• 59. Workplace  Isn’t  Working  24.10.13  ©  Leesman   leesmanindex.com  
  • 60. Workplace  Isn’t  Working  24.10.13  ©  Leesman   leesmanindex.com  
  • 61. Workplace  Isn’t  Working  24.10.13  ©  Leesman   leesmanindex.com  
  • 62. Workplace  Isn’t  Working  24.10.13  ©  Leesman   leesmanindex.com  
  • 63. Workplace  Isn’t  Working  24.10.13  ©  Leesman   leesmanindex.com  
  • 64. Workplace  Isn’t  Working  24.10.13  ©  Leesman   leesmanindex.com  
  • 65. Workplace  Isn’t  Working  24.10.13  ©  Leesman   leesmanindex.com  
  • 66. For lots of employees… workplace isn’t working Workplace  Isn’t  Working  24.10.13  ©  Leesman   leesmanindex.com  
  • 67. Is the Campus working..? Workplace Trends 2014? Workplace  Isn’t  Working  24.10.13  ©  Leesman   leesmanindex.com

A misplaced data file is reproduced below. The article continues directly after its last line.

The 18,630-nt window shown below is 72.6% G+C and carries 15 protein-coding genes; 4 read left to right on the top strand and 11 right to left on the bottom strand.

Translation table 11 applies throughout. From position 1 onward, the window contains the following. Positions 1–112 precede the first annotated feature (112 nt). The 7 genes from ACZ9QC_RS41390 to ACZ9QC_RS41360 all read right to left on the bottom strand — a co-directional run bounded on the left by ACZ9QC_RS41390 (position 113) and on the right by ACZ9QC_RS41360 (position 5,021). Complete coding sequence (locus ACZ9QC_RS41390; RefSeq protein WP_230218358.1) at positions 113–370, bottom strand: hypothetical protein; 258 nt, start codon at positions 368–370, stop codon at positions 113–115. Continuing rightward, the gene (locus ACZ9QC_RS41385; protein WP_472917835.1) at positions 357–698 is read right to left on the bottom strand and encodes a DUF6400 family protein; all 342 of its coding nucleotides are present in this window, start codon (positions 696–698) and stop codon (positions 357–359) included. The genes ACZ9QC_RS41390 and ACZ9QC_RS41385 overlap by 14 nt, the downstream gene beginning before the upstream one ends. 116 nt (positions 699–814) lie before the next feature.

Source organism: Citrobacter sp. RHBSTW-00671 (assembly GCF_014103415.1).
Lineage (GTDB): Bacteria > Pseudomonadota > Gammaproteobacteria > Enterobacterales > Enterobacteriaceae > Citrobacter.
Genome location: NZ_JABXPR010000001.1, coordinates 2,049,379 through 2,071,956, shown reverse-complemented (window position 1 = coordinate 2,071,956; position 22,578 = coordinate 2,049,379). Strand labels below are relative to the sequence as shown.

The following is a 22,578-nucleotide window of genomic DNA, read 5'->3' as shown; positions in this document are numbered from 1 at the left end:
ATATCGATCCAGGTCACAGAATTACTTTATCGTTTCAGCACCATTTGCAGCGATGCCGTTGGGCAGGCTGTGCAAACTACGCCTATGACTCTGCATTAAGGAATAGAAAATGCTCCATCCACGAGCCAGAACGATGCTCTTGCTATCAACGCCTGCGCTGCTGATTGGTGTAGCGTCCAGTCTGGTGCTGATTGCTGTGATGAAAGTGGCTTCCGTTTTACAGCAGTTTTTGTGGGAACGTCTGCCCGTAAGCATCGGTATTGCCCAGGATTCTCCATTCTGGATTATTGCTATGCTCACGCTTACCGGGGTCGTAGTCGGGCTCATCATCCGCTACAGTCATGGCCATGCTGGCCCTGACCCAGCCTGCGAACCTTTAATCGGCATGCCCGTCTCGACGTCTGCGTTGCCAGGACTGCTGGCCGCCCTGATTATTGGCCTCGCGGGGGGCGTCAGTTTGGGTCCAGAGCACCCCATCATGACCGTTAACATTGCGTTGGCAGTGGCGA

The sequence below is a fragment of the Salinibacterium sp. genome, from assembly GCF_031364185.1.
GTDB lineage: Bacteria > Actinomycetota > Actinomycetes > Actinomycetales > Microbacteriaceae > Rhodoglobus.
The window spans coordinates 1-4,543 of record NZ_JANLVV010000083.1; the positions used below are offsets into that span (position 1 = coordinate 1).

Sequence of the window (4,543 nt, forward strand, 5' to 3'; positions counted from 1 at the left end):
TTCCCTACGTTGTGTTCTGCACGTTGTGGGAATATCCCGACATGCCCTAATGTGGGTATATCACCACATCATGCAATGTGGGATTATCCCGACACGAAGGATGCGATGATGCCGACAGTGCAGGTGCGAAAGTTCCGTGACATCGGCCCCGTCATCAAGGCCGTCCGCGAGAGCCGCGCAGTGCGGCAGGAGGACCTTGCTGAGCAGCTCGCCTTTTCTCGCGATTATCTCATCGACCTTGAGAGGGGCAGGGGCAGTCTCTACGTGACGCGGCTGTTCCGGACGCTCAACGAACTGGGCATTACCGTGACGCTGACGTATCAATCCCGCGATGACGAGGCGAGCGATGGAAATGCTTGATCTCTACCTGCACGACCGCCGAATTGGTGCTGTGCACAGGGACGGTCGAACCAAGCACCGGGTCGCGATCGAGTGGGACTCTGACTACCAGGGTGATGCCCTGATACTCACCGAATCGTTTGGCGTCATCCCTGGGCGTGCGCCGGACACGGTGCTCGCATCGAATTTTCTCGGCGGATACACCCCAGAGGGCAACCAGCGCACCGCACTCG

• 68. Lmi 17-33 = 3 Lmi 34-49 = 35 Lmi 50-66 = 206 Lmi 67-83 = 77 Lmi 84-100 = 9 The Lmi is Europe’s central workplace effectiveness benchmark, reporting on a scale of 0-100 on the ability of a workplace to support important workplace activities. 2009 2010 2011 2012 2013 Data reported at 30.09.2013 Copycat competitors exist in all areas of business. But with higher education, like commerce, now under pressure to innovate, what role do mimics play in the adoption of new thinking? It is said imitation is the sincerest form of flattery. For the agile organisations whose cutting-edge ideas carve new territories, it might seem a hollow compliment. But in commerce and now in higher education, these mimics bring benefit, because for trailblazing thought leaders, this is merely the next inevitable stage in innovation chronology. It is rarely a case of ‘if’ innovation will be copied, more a case of ‘who’ and ‘when’. For those involved in delivering higher education there is huge pressure to innovate. As fees become the focus, ‘student experience’ becomes the measure by which universities battle for market share; academic standing alone is no ‘unique selling proposition’. In commerce, innovative products often only develop market recognition when competitors arrive with their mimic solution. It can be hard to justify the benefits of new thinking when you are alone proposing it. So having a competitor reassures customers that the thinking is credible, worth competing over, and gives them a choice. In one US academic study by Daniel Mochon of Tulane University on ‘the power of choice’, subjects were shown two virtually identical electrical products and asked which they would buy. Thirty-four per cent chose one product and 32 per cent the other. But when choice was removed for a second group and just one product offered, 10 per cent said they would buy it. So competition is good. It gives customers the chance to compare and control. In 2010, when Leesman laid out its proposal for a wholly independent workplace effectiveness measure, we set out to change the way workplace performance is measured. The proposal emerged from extensive consultation with our potential customers, embedding their voice in our solution. Two weeks before, Apple’s first generation iPad went on sale in London with media scepticism matching Apple bravado. They laid out a promise to change the way we used computers. Safe to say they succeeded? Within two years the market was flooded with me-too offerings that helped establish phenomenal tablet adoption. Three years later, tablet computer sales for the fourth quarter of 2013 are expected to top personal computers for the first time as consumers continue to switch to tablets, confounding sceptics by carrying more than one device (iPad for web and mail, Kindle for reading). According to data published by US researchers IDC, from a relative trickle of two million annual sales in 2009, global tablet sales for the last quarter of 2013 will top 84.1 million units, compared with 83.1 million for PCs. Now UK supermarket giant Tesco has decided tablets should be part of its stall. In September it unveiled its seven-inch Hudl which retails at just £120. But these are crowded waters. Google’s Nexus 7 and Amazon’s Kindle Fire both sit sub-£200 and arguably come with greater tech brand credibility. Critics questioned how this can possibly be a profitable proposition for Tesco when Amazon’s Jeff Bezos publicly reported that his £159 Kindle Fire HD ‘made not a penny in profit’ for his company. Is Apple concerned? I doubt it. As copyists work to squeeze a market at the bottom of the food chain, they are simply helping accelerate the pace of PC to tablet migration, creating new tablet adopters who will doubtless quickly become accustomed to the results of the brutal ‘value engineering’ needed to pitch a product at £120. These are consumers who will learn that for £120, there is little left for a premium customer experience. So will the same be true of higher education and the ‘student experience’? In the new customerdriven economy, those who place a stronger emphasis on enhancing the customer experience across the sum total of all client interactions will gain competitive advantage because they are partnering with their clients and embedding the voice of the customer directly into their processes and organisational DNA. This is where the best universities are trailblazing now. For organisations who simply attach copyist bolt-ons to their service or product portfolio, in vain attempts to keep abreast with contemporary thinking, customer pressure increases to reverse innovations back through their historic service offerings – or risk them being seen as clunky and out of touch. What the copyists will come to learn is that customers know that price is rarely totally unrelated to quality of experience. tim.oldman@leesmanindex.com The design of my workplace is important to me Agree 84.6% Neutral 12.1% Disagree 3.3% The design of my workplace enables me to work productively Agree 53.3% Neutral 16.8% Disagree 29.9% a place I am proud to bring visitors to Agree 47.9% Neutral 21.4% Disagree 30.7% INSIDE Jane Bristow Jack Pringle As higher education now comes with a seriously high price tag, how does this Page 4 Nigel Bunclark battle to attract top students. We need a new solution for a new age. Page 8 How Network Rail is creating dynamic workplace environments by embarking on a journey towards agile working. Page 10 Social activities Within the group of highest-performing buildings, occupants consistently rated such features as ‘Informal social interaction’, ‘Relaxing and taking a break’, ‘Learning from others’, ‘Thinking/ creative thinking’ and ‘Collaborating on creative work’ as significantly more important than those in the lowest-performing group. When we then examined how well these activities were supported within the working environment, this high-performing group were again delivering significantly greater satisfaction levels than the bottom group. The routine In contrast, our topperforming building occupants attached less importance to routine activities like ‘Spreading out paper and materials’, ‘Individual focused work’, ‘Individual routine tasks’ and ‘Planned meetings’. And here we found that while satisfaction levels were still moderately higher for those activities among our top-performing space occupiers, the results were considerably closer. So across high- and lowperforming spaces, similar importance and satisfaction is attached to routine tasks. In other words, the routine is not where high performance creates difference. Social infrastructure When we turned to examining the physical features that differentiate our two groups, we were interested to see that it is satisfaction with ‘Informal work areas and breakout zones’, ‘Greenery and planting’, ‘General décor’, ‘Meeting rooms’ and ‘Quiet rooms for working alone or in pairs’ where the difference in satisfaction was at its greatest. The basics Once again, the routine features ‘Computer equipment’, ‘Desk’, ‘Chair’ and ‘Telephone equipment’ saw significantly less clear water between the groups. So it appears that these basic essentials are rarely performance-enhancing measures and just basic provisions that almost all workplace providers are getting right. This is not where the highperformance group are making the difference. Leesman Education Applying the same measurement protocol to university estates could provide similarly powerful insights. And these insights could then be used to both fine-tune the student (customer) experience and improve the educational outcome. The Leesman Education tools are being designed to provide university estates directors with line of sight to where their collections of buildings and facilities are supporting the academic programme. From there we can understand the role of university buildings in supporting their student experience in an increasingly competitive world. University of Plymouth c rsi ive Buckingham University How a student at Buckingham can save £11,080 by doing a two-year course 31,530 Buckingham University Years Tuition Year one £11,960 Year two £11,960 Total 31,070 31,045 30,390 University of Northumbria 29,300 Teesside University 28,040 Leeds Metropolitan University 27,985 Nottingham Trent University Living Costs £8,000 £8,000 £39,920 Other UK universities Year one £9,000 Year two £9,000 Year three £9,000 Total 31,105 University of Birmingham Coventry University £8,000 £8,000 £8,000 £51,000 27,930 University of Edinburgh 27,675 27,440 26,445 University of Glasgow 26,395 Kingston University HE SA Total student population 26,180 25,595 Liverpool John Moores University : 26,570 University of Greenwich ce University of Ulster 24,455 University of Southampton University of Portsmouth Top three student city populations 24,135 23,830 Bangor University 23,540 London Metropolitan University 1 Greater London – 595,580 23,545 Middlesex University 23,485 Birmingham City University 23,350 University of East London 23,225 Queen's University Belfast 2 Birmingham – 134,470 23,440 London South Bank University 22,990 University of the Arts London 3 Manchester – 105,855 22,315 University of Bedfordshire 22,275 University of Brighton 22,075 University of Liverpool SA 21,875 University of Salford 21,755 Anglia Ruskin University 21,605 University of Westminster 21,500 University of Newcastle 21,055 University of Kent 20,310 University of Cambridge Overseas students Top three universities with highest proportion of overseas students University of St Andrews 41.63% 19,945 University of Strathclyde 19,870 Swansea University 19,790 Bournemouth University Imperial College London 37.57% University College London 36.75% 19,750 City University 19,340 University of Bristol 19,220 Canterbury Christ Church University 19,105 University of Exeter 18,720 University of Derby 18,495 Oxford Brookes University 18,425 University of East Anglia 17,610 University of York 17,405 University of Sunderland 17,380 University of Leicester 17,055 University of Dundee University of Durham fo ai r rF Ac ss) ce 16,585 16,570 Loughborough University 16,195 Glasgow Caledonian University 16,120 Imperial College London 16,000 Brunel University 15,885 Aberystwyth University 15,605 University of Aberdeen University of Essex 15,515 15,215 University of Bath 15,135 University of the West of Scotland University tuition fees Almost 75% of English universities plan to charge £9,000 for at least some courses in 2014-15. The average fee level for 2014-15 will rise by around £150 to about £8,650 14,845 Southampton Solent University 28 November. For more information contact tim.oldman@leesmanindex.com Bu of University of Central Lancashire University of Oxford study in isolation are often found to be those struggling – especially among ’ m ur ‘As technologies allow students to work anywhere any time, university spaces need to work harder to attract and bind students together in a socially cohesive ha ty 32,510 So often found to be those struggling – especially among first years. What is most interesting, perhaps, is that our Leesman Office data offers clear evidence that this is the factor that differentiates leading commercial organisations’ workplaces from the poor performance ones. Yahoo’s CEO Marissa Mayer may have been on to something when she said she preferred staff to work in the office rather than at home. With our database now passing 40,000 individual respondents across 340 individual buildings, analysis of what characteristics separate the highest from the lowest achievers becomes significantly more and more robust. And the nature of those activities and physical features is starting to point firmly to social cohesion factors delivering significantly enhanced workplace effectiveness. When we analysed the top and bottom 15 per cent of buildings in our database, we identified a series of key areas where high-performance spaces consistently differ the most from those at the bottom of the league table. ng Un University of Leeds c e: 33,500 S our 34,595 University of South Wales E Lmi 0-16 = 1 The UK university market is changing. The market for students is now a highly competitive one where institutions are having to think clearly and carefully about the positioning and posturing that will best draw student attention to select them as their place of study. Because universities also have to justify the very comparable and public price tag that they are attaching to that higher education. Universities hate the idea of students as customers, but students see themselves as paying. In our research, students are adopting a different relationship with and attitude towards the institution delivering the education they are paying for. For many universities this is new ground. As students become customers and faculties the profit centres, university estate directors are under increasing pressure to understand the role of the campus in supporting the delivery of an educational programme that comes with a £9,000 fee. A key factor in this estate performance evaluation and a recurrent topic of discussion at this year’s Design and Management of Learning Environments conference in London (theme: the user experience) was ‘stickiness’. How can the campus attract and keep students there, learning, collaborating, exchanging? As technologies allow students to work anywhere any time, university spaces need to work harder to attract and bind students together in a socially cohesive way. That’s what keeps them engaged and bound in a collective journey through their education. Students who drift off campus to study in isolation are ki :H T 5.0esc 7 oH in u x 7 dl .5 9in Pa d ie w A 5.3 pp le in iP x 7 ad .8 m 7in in i 86 in V 7in iew x 1 son 0in ic V 3G A 4.2 rch 08 os in 7 x7 .9 No of properties by Lmi band 35,630 Manchester Metropolitan University University of Warwick 63% av response rate 11 min av response time 40,680 ce 331 properties A 4.8 ma in zon x7 K .5 ind in le T 7.1 osh 2in iba x 1 Fo 1.0 lio 54 in S 4.6 on 7 7 y PR in Sx 6 65 .6 To 14 u in ch Sa 4.7 m 41 sun in g G x7 a .4 lax 82 y in Tab A 7.4 pp 7inle iP x 9 ad .5 6in J 7.8ooJ in oo x 1 Ta 2.8 ble in t D 3.1 ell in Str x 6 ea in k B –2 4.9 arn 00 in es 9 x7 &N .7 o in ble -2 N 0 0 oo 9 k 91 surveys University of Nottingham University of the West of England With ‘social cohesion’ appearing to be a key indicator of high-performance workplaces, what can universities learn from commerce? 132,325 ur 40,734 respondents Student Numbers So - 0.5 | hi 84.6 | lo 32.9 University of Manchester ce Tablet global market 2009 – 2 million units | Tablet global market 2013 – 227 million units (predicted) Source: IDC University of London* FF A( Offi Learning from leaders Lmi 59.4 University :O This issue: Higher Education special – market competition, cohesion, consumerism and choice Education by osmosis r ce Europe's largest measure of workplace satisfaction and effectiveness Top 75 UK universities ranked by full-time student numbers S ou Issue 11 leesmanindex.com 14,750 Source: HESA * The University of London is a federal public university in London. It comprises 18 constituent colleges, 10 research institutes and a number of central bodies. 2 Workplace  Isn’t  Working  24.10.13  ©  Leesman   leesmanindex.com